This dissertation examines the intersection of Indigenous language reclamation and music, primarily among the Kiowa Tribe. Through multi-sited ethnographic fieldwork, interviews, music/language analysis, and participatory action research, I show how music plays a key role in the resurgence of Kiowa language and identity. I begin in Washington, D.C. by revealing how Kiowas (and other Indigenous Peoples) strategically use their own modes of storytelling and music making to resist the imposition of settler colonial narratives. Indigenous performers reclaim stories about their language initiatives and challenge problematic congressional language planning and policy. The dissertation then moves towards Oklahoma and examines the language efforts of a community-based institution: the Kiowa Language and Culture Revitalization Program (KLCRP). I show how KLCRP used Kiowa Christian hymns—which are performed in the Kiowa language and musical style— as a pedagogical approach to revive and strengthen forms of Kiowa sound and audibility, including speech, music making, storytelling, and listening. I frame the recovery of these practices as Kiowa sound resurgence. I explore the multiple ways in which Kiowas engaged in Kiowa sound resurgence through traditional and non-traditional pedagogies before and during the COVID-19 pandemic. This dissertation contributes to interdisciplinary dialogues in ethnomusicology, Native American and Indigenous studies, and linguistic anthropology on Indigenous language reclamation and music scholarship. The case study of Kiowa sound resurgence illuminates how Kiowas creatively reclaim, revive, and resurge sound through Kiowa ways of knowing, doing, and being. The findings of this dissertation have relevance to both academia and Indigenous communities who are actively engaging in efforts of cultural reclamation and resurgence.
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    (2023) Choi, Hyun J; Kutz, Eric; Music; Digital Repository at the University of Maryland; University of Maryland (College Park, Md.)
    This dissertation examines five cello compositions written during the late nineteenth and early twentieth centuries by women composers, whose works have been largely forgotten in the cello literature until recent times. The works surveyed are Three Pieces for Cello and Piano by Nadia Boulanger; Sonatas for Cello and Piano by Luise Adolpha Le Beau, Henriëtte Bosmans, and Dora Pejačević; and Sonate Dramatique: Titus et Bérénice for Cello and Piano by Rita Strohl. Though far from being comprehensive, this paper aims to serve as a point of reference in providing an overview of the musical contents in each work as well as biographical and historical information on the composers and their works. For the two cello compositions whose published copy is not easily accessible in the United States (Dora Pejačevic’s Sonata for Cello and Piano and Rita Strohl’s Sonate Dramatique: Titus and Bérenice), the publisher information and the place of contact for access to the sheet music are included in the introduction section.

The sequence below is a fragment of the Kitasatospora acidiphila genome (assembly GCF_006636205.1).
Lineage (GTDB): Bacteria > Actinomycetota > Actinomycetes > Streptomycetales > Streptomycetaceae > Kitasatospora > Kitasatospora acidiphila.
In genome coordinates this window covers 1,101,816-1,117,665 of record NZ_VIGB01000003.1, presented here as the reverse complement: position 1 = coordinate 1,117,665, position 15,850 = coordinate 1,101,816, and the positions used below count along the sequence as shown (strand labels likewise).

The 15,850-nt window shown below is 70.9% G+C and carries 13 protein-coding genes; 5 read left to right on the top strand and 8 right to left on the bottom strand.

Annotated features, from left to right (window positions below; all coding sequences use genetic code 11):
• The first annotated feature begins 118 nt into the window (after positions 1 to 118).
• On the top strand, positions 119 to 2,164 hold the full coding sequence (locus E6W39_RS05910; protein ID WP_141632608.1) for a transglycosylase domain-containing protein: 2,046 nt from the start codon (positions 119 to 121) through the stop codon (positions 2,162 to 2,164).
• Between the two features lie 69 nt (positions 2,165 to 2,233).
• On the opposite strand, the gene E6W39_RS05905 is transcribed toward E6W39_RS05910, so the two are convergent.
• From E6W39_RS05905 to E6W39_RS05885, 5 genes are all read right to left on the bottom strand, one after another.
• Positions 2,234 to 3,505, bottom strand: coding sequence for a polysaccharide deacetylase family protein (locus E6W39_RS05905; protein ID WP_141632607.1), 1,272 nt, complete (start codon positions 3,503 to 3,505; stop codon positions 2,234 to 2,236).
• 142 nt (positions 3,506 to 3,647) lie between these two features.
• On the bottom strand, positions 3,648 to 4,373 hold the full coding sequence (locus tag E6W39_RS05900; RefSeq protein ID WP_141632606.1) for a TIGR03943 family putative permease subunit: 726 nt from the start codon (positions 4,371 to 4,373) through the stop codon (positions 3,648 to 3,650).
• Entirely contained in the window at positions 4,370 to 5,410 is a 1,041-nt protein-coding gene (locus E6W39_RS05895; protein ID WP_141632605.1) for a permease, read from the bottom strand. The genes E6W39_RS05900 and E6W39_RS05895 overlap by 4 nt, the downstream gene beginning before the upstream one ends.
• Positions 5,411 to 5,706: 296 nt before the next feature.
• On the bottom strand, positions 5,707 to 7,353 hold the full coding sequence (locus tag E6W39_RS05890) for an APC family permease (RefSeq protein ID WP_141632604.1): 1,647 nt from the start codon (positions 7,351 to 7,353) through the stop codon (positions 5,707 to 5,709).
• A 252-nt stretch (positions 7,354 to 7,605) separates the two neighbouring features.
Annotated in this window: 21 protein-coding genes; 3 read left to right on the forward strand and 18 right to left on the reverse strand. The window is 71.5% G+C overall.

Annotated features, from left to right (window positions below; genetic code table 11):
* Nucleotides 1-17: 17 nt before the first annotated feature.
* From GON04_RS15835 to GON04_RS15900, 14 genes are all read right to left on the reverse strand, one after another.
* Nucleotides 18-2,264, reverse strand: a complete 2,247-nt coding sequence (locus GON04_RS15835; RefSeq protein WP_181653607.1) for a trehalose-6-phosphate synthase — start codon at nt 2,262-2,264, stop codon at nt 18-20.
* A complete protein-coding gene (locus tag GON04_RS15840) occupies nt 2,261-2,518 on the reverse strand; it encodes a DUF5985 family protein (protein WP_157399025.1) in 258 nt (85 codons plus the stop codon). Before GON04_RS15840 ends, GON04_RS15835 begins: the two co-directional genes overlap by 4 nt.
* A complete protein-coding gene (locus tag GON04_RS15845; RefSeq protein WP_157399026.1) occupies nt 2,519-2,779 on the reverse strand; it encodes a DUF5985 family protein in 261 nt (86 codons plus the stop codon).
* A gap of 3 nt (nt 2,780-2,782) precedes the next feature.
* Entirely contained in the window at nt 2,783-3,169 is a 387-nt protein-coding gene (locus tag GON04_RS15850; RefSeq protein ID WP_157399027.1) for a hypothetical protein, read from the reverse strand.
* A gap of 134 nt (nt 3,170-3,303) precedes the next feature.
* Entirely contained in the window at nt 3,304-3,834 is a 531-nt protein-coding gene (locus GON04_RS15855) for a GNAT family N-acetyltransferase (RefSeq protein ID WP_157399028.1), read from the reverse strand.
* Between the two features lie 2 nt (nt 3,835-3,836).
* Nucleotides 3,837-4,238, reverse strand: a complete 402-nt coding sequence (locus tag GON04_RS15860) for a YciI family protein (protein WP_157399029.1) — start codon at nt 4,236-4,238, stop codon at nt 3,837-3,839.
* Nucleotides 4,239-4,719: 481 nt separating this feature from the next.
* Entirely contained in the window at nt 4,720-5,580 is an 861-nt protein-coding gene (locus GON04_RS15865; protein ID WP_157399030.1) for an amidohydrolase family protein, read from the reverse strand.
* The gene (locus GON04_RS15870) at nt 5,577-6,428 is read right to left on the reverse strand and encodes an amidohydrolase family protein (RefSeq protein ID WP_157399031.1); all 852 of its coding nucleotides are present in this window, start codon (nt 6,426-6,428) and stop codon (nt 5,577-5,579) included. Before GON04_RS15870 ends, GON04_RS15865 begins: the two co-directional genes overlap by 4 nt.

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    (2023) Adams-Park, Jihong; Sloan, Rita; Music; Digital Repository at the University of Maryland; University of Maryland (College Park, Md.)
    In the early twentieth century, there was a surge in the number of compositions written in America for woodwind and piano duos. This was a result of the demand for compositions to be written in a neoclassical style. Neoclassical style not only played a critical role in the proliferation of the American duo genre for woodwinds and piano but also facilitated the saxophone’s move into the musical mainstream as a classical concert instrument. This compositional spike in duo creation is also a result of twentieth-century musical eclecticism and should be taken as an important element in the development of American music. Influences such as modernism, folk idioms, jazz and popular music were adopted and fused with classical structures to make duo compositions more accessible to contemporary audiences. The popularity of this duo genre among American composers has been relatively steady and likely will continue to grow. Duo music for woodwinds and piano is accessible for audiences, and it is efficient for collaborations in chamber performance settings.Three recitals were prepared and presented respectively on February 28, 2022, at Gildenhorn Recital Hall of the University of Maryland, November 12, 2022, and January 21, 2023, at the Sunshine Cathedral Church in Fort Lauderdale. The first recital featured duo compositions that use innovative melodic, rhythmic, and harmonic integration between the flute and the piano. The works performed were Sonata for Flute and Piano, Op. 14 by Robert Muczynski (1961), Sonata for Flute and Piano, Op.23 by Lowell Liebermann (1987), Sonata for Flute and Piano by Samuel Zyman (1997), Canzone by Samuel Barber (1961), Night Soliloquy by Kent Kennan (1936), and Vocalise for Flute and Piano by Aaron Copland (1971). The second recital featured compositions for saxophone and piano: Sonata for E-flat Alto Saxophone and Piano by Paul Creston (1945), Picnic on the Marne by Ned Rorem (1983), Duo for Alto Saxophone and Piano by Walter Hartley (1964), Dittico for E-flat Alto Saxophone and Piano by Halsey Stevens (1972), and Sonata for Alto Saxophone and Piano by John Worley (1975). The contrast among these compositions highlighted the major compositional styles from pre-1960 post-romantic to post-1960 contemporary style. The final lecture recital presented duo compositions with jazz influences composed in the mid- and late-1900s: Sonata for Clarinet and Piano No.2 by Gary Schocker (1999), Introduction and Allegro for Oboe and Piano by Alvin Etler (1952), Sonata for Alto Saxophone and Piano, Op.29 by Robert Muczynski (1970), Sonata for Clarinet and Piano by Leonard Bernstein (1941), and Quiet and Easy from Deep Ellum Nights by Simon Sargon (1991). Recordings can be accessed in the Digital Repository (DRUM) at the University of Maryland.